People of Silicon Valley, your newly appointed (temporary) critic, Paxton (the 3 legged cat)…
Humans, I know what you are thinking, you are thinking, “Paxton, you are a cat.” You are also thinking “You didn’t even SEE Evita, because they don’t let cats into such places, even in liberal San Jose, so how could you be qualified to tell us what we want to know about the Broadway San Jose production?” But, you see, I am a cat of the people, and Susannah, well, she thinks she is a Princess, owns several tiaras and walks around like she is addressing her people from a balcony more often than not. She clearly has some sort of an affliction or complex. She also has what could be described as a near obsession with this show and is therefore incapable of producing an unbiased review. Therefore, for the good of the theatre-going community, I have commandeered this blog. I have taken it upon myself to review this show, because you are owed an uncorrupted review. You deserve a translator who can narrate the truth and deliver you an opinion untainted by the glittering lights of theatrical spectacle and by someone who does NOT know all the words to the show and has never once fallen in love/lust with an Argentinian. I have taken the liberty of providing you with Susannah’s absurd transcript verbatim for posterity and will presently remove the ridiculous bias from it in the sections marked “Paxton.”
Susannah: Oh, don’t you just love this music? So much passion, so much fire and so much ambition in the score and lyrics! I would have loved to see Ricky Martin play this role. If I had been born with any musical talent, I would TOTALLY have played Eva to his Che. Totally. I’m going to be humming this all week. Who am I kidding, I’m singing it right NOW!
Paxton: While no one blew me completely out of the water vocally (nor with their acting), everything was strongly sung and the orchestra was exceptional. The soundsand balance was spot on (the last few shows have been really loud and proved challenging so this was a great relief) and the body mics were hardly noticeable at all. Depending on your personal taste and your relationship (if any) to the original Broadway version (or even the film) you may like this darker, somewhat seedier, heavier and arguably more Argentinian version or you may find it too abrasive and sharp. Che has a bit more to do, but it didn’t seem to bring that much more to the show overall or to his character arc. It could be argued this revival added some South American flavor, but not enough to make it truly different or make a strong enough statement. While the real video and photographic footage used drove home the political and historical components of the piece, we never lost sight of the real personal story of Evita’s ambition, charisma and rise and fall which was captivating and well executed across the board.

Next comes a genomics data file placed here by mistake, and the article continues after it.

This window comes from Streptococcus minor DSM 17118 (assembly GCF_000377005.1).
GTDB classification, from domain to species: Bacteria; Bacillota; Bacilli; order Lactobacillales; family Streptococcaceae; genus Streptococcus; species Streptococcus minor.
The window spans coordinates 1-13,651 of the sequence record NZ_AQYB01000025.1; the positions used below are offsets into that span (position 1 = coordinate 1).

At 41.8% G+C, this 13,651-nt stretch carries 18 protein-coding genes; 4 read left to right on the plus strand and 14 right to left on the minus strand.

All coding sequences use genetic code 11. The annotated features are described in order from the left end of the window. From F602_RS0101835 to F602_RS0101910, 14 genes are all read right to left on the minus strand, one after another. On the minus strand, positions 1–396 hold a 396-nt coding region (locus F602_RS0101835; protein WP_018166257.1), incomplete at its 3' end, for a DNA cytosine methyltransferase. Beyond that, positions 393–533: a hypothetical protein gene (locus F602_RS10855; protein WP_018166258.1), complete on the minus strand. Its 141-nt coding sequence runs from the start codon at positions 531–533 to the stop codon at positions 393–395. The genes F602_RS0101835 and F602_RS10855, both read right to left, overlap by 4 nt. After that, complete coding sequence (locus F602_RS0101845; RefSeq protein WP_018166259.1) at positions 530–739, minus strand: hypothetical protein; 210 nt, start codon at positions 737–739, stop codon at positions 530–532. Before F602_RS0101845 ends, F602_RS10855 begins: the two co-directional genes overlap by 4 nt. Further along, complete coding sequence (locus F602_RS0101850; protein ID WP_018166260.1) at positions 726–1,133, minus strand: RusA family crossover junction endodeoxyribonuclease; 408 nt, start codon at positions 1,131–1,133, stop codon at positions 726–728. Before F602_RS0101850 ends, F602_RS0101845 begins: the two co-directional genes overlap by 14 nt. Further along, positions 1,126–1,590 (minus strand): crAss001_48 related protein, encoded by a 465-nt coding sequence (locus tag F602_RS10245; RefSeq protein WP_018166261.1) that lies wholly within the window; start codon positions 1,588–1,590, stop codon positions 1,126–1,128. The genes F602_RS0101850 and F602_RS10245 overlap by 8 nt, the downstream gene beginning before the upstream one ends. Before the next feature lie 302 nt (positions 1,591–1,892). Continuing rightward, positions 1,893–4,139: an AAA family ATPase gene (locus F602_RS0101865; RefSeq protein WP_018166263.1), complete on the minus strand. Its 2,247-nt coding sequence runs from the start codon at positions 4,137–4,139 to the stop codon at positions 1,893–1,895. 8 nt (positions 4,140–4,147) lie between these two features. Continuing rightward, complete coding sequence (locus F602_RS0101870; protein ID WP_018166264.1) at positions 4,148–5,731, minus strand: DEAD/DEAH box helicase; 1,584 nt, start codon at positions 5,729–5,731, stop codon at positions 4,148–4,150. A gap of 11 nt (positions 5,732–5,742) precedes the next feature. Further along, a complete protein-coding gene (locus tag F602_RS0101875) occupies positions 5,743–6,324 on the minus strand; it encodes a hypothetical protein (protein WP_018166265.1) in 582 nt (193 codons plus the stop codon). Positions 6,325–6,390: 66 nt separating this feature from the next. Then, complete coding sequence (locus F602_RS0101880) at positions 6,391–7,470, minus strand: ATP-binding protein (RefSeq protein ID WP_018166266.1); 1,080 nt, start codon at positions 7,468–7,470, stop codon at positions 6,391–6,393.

Susannah: Boy that first act flew by.
Paxton: While the score has been “tangoed up” and made slower in many places, the transitions wasted no time in getting us to the next scene/location/song, hardly allowing the audience any time to applaud (not a bad thing at all) and hardly giving the actors any time to breathe (though they danced number after dance number and not one person on that stage ever showed any signs of being tired). The staging was quite clever and made use of the space nicely while moving us through the first scenes with smooth, flowing, pretty movement. Not unlike Evita’s lovers, we are swept through a quick first half with a lot to absorb up front before we find ourselves amidst the less frenzied second act which has an entire song sung sitting on the floor and does so packing more punch at a whisper than even the iconic hand gesture (which I have to say felt a bit anti climactic) from atop the balcony does.
Susannah: OMG, the lights! *gasp* oh stunning! So amazing, magic, just magic! I’d totally hire the light designer to light me, you know, as I walk around the city and stuff. They made stuff look even MORE awesome. Woot.
Paxton: Okay, that statement is actually relatively accurate. Visually, the lighting really deserved its own bow. Playing well with the set, costumes and the afore-mentioned staging the resulting effects from precise and creative lighting design literally took every frame and made it a masterpiece. Freeze at any moment and you would have had something to hang on your wall. Shadows, silhouettes, down light, warmth, depth, flawless spotlight execution, really astounding from every angle. Soft through haze one moment and crispy beams that stretch the entire height of the stage the next, it was fabulously exciting. How they were able to illuminate only the white handkerchiefs during a crowd scene is well, magical. The opening sequence was so lovely it really set the bar for the whole show, adding an extra layer of emotion to the storytelling that was much appreciated.
Susannah: 555555! Best show ever! The tourism board for Argentina should pay a royalty, because everyone who sees this show is going to want to run off to Buenos Aries!
Paxton: Not everyone wants to be or marry a dictator, but still 4 ½ jewels out of 5 in the review tiara. Aside from its decidedly noticeable lack of cats anywhere in this production, 3 legged or otherwise, it is certainly a beautiful piece visually, admirably performed musically and takes us through a compelling story with a little humor and huge passion. Undeniably entertaining this may be the highlight of the season for at least one local “dictator” we know and pretend to love through our general tolerance of her. Evita plays through Sunday, November 24th and the San Jose Center for the Performing Arts.